cancer

Book Review: The Fault in Our Stars by John Green

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4.5 stars to The Fault in Our Stars by John Green. I found this book on the shelf in my building’s resident library and brought it home. I’d wanted to sample a Green novel but wasn’t sure which one. ‘Let It Snow’ was also there, so I took it, too! I added both to my Monthly Book Bucket List on my blog, and this was the book followers selected in my September Reads poll. Thank you so much. I adored the novel and was very excited to see so many other fans.

Cancer and death are rough topics. Kids or teens with the disease are even harder. Throw in an author whom Hazel is dying to meet (pun intended) and her first love, could this have any more tug on our heart strings? Maybe a little, hence the 4.5 stars, but I’d still recommend this book as one to get to when you can. I read a few of the negative reviews where they talk about the characters feeling like cardboard or the plot being too much too handle. For me, I thought it was all quite powerful and had lots of depth. There were a few surface qualities, but they’re easily overlooked when 90% of the book is definitely solid.

I knew there would be death. I wasn’t sure who, and I was somewhat surprised by when and how. I also was shocked at the incident with the author in Amsterdam. I never saw it coming — neither the initial meeting or the one weeks later. Wow! He’s got quite a personality… I’m not sure I’d have the strength to deal with writing about this topic in a book. It’s painful and horrifying. I wouldn’t want to interview patients with cancer as I’d feel too much of the emotion and the fear. I don’t think I’d do it justice in my words, but many times, Green conveys exactly what I would think if it had been me. Kudos to him for doing it justice on many levels.

The metaphors are strong. The language is simple. The messages are clear and direct. In the end, I found the whole thing charismatic (in terms of liking the characters) and emotional, though it didn’t actually make me cry like a few other books have in the past. I’m a little off in my reviews this week, probably because I’ve been reading a book a day and can’t seem to come up with the right words afterward. That said… I’m glad I read this one and definitely look forward to another Green novel. Suggestions on what’s next? Oh, I guess I need to see the movie, too… right?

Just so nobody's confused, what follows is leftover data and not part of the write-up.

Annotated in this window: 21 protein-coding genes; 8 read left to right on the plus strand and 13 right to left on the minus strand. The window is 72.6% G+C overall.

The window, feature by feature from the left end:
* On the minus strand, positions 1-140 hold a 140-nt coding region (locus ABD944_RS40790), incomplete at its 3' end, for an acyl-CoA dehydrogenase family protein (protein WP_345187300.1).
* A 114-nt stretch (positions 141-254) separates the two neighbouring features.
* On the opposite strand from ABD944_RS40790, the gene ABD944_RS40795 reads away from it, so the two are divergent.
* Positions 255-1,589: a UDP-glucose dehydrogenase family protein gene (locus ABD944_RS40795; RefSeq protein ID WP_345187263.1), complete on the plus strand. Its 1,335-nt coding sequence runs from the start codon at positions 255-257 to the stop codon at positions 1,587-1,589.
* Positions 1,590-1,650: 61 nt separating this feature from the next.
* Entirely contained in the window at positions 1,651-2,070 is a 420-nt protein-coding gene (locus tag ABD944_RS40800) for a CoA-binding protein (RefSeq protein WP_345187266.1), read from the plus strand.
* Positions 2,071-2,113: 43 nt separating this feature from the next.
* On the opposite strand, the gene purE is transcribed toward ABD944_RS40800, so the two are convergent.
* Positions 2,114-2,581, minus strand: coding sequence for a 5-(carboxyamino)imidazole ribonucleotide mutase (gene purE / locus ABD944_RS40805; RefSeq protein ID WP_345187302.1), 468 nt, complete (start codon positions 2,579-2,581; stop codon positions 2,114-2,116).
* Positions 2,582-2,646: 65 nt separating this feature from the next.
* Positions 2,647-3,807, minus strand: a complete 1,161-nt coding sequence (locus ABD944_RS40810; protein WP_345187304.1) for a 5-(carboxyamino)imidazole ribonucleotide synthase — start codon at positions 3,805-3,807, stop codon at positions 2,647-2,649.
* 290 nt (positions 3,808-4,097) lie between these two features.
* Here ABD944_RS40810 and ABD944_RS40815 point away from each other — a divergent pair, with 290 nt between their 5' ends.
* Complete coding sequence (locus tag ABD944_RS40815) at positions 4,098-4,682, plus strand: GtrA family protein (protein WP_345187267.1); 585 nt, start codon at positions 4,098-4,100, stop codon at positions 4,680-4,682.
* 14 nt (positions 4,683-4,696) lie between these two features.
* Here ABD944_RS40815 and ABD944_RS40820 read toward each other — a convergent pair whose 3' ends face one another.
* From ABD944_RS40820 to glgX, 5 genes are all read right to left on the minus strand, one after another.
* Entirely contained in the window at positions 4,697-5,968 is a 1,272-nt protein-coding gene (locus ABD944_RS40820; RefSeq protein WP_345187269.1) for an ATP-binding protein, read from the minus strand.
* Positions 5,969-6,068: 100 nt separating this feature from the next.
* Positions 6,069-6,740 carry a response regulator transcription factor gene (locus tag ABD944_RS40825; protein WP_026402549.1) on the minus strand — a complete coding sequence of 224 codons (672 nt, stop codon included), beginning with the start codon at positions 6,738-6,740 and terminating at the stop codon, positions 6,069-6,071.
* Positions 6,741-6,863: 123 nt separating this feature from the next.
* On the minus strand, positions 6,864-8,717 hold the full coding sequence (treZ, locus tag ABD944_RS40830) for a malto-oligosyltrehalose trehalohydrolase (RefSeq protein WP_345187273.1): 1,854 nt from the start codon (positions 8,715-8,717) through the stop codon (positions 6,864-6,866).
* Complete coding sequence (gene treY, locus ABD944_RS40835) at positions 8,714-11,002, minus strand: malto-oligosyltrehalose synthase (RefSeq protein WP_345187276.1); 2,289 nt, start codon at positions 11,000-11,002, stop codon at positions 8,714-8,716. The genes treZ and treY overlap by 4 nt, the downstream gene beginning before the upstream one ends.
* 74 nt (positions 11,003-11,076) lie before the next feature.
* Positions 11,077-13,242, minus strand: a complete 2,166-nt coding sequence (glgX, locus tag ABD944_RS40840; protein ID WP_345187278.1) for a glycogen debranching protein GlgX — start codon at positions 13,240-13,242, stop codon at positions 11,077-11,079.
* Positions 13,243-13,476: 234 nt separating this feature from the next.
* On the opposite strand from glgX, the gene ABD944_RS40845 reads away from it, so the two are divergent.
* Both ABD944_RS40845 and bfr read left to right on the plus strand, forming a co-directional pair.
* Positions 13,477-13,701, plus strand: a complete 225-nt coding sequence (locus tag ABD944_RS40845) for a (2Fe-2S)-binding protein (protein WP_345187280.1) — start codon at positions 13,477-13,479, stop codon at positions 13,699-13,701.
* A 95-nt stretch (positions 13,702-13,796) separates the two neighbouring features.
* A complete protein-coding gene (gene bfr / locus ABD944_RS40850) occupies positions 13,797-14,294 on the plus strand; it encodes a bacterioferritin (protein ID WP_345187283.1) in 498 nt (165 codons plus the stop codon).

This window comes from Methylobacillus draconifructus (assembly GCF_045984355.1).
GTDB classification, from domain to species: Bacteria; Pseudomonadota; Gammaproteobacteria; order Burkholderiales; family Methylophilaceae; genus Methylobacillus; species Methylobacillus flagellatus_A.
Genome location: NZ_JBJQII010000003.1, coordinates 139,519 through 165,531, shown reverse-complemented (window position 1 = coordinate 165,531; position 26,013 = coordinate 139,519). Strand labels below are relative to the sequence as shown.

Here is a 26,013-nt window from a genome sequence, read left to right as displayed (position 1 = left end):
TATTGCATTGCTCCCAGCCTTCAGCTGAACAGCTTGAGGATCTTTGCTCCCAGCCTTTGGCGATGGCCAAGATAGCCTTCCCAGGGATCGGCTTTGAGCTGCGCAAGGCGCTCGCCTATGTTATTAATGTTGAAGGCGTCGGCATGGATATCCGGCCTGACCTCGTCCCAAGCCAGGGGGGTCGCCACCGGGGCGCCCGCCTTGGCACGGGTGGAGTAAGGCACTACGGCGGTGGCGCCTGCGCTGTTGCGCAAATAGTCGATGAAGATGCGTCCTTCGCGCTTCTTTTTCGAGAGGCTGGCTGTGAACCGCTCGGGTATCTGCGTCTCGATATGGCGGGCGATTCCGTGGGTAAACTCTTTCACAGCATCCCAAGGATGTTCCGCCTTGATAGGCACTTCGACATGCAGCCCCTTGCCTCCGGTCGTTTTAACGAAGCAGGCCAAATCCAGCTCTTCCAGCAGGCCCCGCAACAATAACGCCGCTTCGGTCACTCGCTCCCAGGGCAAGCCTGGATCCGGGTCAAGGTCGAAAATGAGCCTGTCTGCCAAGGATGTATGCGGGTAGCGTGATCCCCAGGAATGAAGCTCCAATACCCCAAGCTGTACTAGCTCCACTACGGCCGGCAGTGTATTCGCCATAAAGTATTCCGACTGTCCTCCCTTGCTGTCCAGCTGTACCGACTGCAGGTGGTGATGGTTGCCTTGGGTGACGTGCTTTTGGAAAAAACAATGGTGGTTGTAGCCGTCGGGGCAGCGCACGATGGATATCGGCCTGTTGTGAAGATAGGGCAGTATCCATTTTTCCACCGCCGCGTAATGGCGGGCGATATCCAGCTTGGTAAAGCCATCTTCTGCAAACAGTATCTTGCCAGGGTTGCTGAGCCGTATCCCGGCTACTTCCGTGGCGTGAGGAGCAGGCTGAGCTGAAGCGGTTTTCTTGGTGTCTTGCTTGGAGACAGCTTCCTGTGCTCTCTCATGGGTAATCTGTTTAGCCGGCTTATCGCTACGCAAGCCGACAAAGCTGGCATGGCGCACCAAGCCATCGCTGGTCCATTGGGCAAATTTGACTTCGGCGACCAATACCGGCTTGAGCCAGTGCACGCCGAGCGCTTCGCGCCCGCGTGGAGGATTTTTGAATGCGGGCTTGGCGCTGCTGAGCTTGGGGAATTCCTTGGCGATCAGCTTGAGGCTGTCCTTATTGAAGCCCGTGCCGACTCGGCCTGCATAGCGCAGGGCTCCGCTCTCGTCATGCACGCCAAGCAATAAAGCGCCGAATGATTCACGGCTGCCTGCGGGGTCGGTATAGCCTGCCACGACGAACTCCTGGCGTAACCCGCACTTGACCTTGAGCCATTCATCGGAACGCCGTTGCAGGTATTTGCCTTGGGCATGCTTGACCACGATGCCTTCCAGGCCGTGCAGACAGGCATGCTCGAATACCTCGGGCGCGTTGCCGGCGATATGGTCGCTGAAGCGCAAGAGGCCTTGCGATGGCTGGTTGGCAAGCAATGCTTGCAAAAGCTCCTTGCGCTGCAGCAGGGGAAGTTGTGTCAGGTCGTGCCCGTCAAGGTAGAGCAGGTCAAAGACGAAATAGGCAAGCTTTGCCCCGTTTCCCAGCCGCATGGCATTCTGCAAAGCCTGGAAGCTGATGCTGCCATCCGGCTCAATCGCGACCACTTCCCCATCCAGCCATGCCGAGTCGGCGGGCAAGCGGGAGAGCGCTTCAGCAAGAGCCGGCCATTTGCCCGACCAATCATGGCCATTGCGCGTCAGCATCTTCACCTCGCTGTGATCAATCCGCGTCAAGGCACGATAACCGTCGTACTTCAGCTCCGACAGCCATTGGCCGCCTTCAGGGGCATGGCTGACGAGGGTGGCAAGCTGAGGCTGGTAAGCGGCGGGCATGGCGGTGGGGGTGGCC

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About Me
For those new to me or my reviews… here’s the scoop: I’m Jay, an author who lives in NYC. My novels, Watching Glass Shatter and Father Figure, can be purchased on Amazon as electronic copies or physical copies. I write A LOT. I read A LOT. And now I blog A LOT. First the book review goes on Goodreads, and then I send it on over to my WordPress blog at https://thisismytruthnow.com, where you’ll find the revealing and introspective 365 Daily Challenge – words and humor. You can also find all my social media profiles to get the details on the who/what/when/where and my pictures. Leave a comment and let me know what you think. Thanks for stopping by. Note: All written content is my original creation and copyrighted to me, but the graphics and images were linked from other sites and belong to them. Many thanks to their original creators. Follow my blog with Bloglovin.

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Book Review: Will You Remember Me? by Amanda Prowse

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4.5 stars for making me cry through the last few chapters of Will You Remember Me? by my new Queen, Amanda Prowse— and it was even sweeter knowing this was a signed copy that my friend Claire secured for me. I make no pretense here: I waffle back and forth between Amanda Prowse and Kate Morton as my favorite contemporary fiction female storyteller but it always comes down to who makes me tear up the most… Wow, this was quite a story and I can’t wait to devour another one of her books next month.
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Although part of a series, it can definitely be read standalone as the series seems to jump around from character to character. I didn’t read the first book, Poppy Day, which focuses on the same lead but I have a feeling it’s okay to go out of order. Poppy is 32, married to the love of her life, has two wonderful children and a great sense of happiness for the future — until she finds a small lump in her breast, and nothing is ever the same again. Prowse takes us thru the journey as Poppy begins to realize everything she will lose. From telling her husband to searching for her unknown father, finding a new family member and saying goodbye to people for the final time… this tale will have you holding your breath, tearing up, and gritting your teeth with anger and disappointment. Things don’t always work out. Sometimes they do but on a different level. What fine balance in this beautiful and heartwarming piece of brilliance.